Magazine | December 09, 2019, Issue

Letters

(Pixabay)

Longtime Admirer 

This letter is in long-overdue praise of Mr. Rob Long. For my money, he is the E. E. Cummings and Jonathan Swift of our times, the consummate reflection of all that is over the top but nonetheless excruciatingly all too real these days. I have been utterly enamored with his biweekly Long View ruminations in NR each issue and find it high time he made an anthology available to his many fans. I am quite sure he can even populate it with columns that didn’t reach your issues but would still be extraordinarily funny and relevant.

I am sure that I am not the first to suggest this, but please let this be known to Rob anyhow. His piece is the first thing I read before I voraciously digest the rest of each issue. It never fails to put me in just the right frame of mind to stew over all the topics of the day as presented so cogently by your publication.

I would thoroughly enjoy a volume that would allow me to laugh incessantly through what seems the purgatory of the rest of the day.

Lewis A. Rogatnick
Clayton, N.C.  

 

Fatherly Fan

As the father of two grown daughters, I wanted to say that Kyle Smith’s essay on the joys of fatherhood (“The Protean Superpower,” October 28) had me looking back and both chuckling and nodding my head knowingly. Mr. Smith should, however, think twice before poking fun at Tim Allen. His Last Man Standing may be the only program currently on network television in which the protagonist is an unabashed conservative.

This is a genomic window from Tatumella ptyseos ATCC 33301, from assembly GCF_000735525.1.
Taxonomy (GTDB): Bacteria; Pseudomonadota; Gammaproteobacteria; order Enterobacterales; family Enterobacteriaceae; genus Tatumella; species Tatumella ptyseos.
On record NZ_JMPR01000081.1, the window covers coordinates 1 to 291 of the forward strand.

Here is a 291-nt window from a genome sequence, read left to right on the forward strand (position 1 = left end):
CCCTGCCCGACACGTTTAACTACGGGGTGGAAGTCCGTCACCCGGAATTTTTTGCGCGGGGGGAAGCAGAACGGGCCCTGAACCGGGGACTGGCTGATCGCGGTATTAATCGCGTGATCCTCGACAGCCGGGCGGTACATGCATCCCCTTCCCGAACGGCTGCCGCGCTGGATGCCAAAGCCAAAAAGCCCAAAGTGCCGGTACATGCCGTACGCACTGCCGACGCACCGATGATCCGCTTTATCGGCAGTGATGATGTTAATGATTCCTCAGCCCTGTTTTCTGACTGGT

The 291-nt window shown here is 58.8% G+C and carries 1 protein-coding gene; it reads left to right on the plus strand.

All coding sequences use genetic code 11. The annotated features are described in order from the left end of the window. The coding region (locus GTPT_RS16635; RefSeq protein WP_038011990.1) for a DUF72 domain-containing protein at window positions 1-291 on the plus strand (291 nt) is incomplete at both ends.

Chris Traczek
Bolingbrook, Ill.

 

Prefix Pedantry

You comment that LeBron James is a “centimillionaire” (the Week, November 11), but a “centi-” anything is 1/100th of whatever you are measuring. A “centidollar” is one penny, therefore a “cent.” I believe you meant to say that James is a man worth tens of millions of dollars (a decamillionaire). Almost every adult is at least a centimillionaire (worth $10,000).

Thomas A. Portante
Pittsburgh, Pa.

 

The Editors respond: Find us a centipede that hops around on a hundredth of a leg and we’ll concede the point, but otherwise consider that the English prefix “centi-” has two senses, hundred and hundredth, both derived from the Latin for “hundred.” You could, if you prefer, bypass the ambiguity with “hectomillionaire,” whose prefix is from the Greek for the same and has only the sense hundred. The asymmetry is unsatisfying, but languages are like that.

NR Editors includes members of the editorial staff of the National Review magazine and website.

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Readers write in with fond memories of fatherhood, some long-held admiration, and some prefix pedantry.

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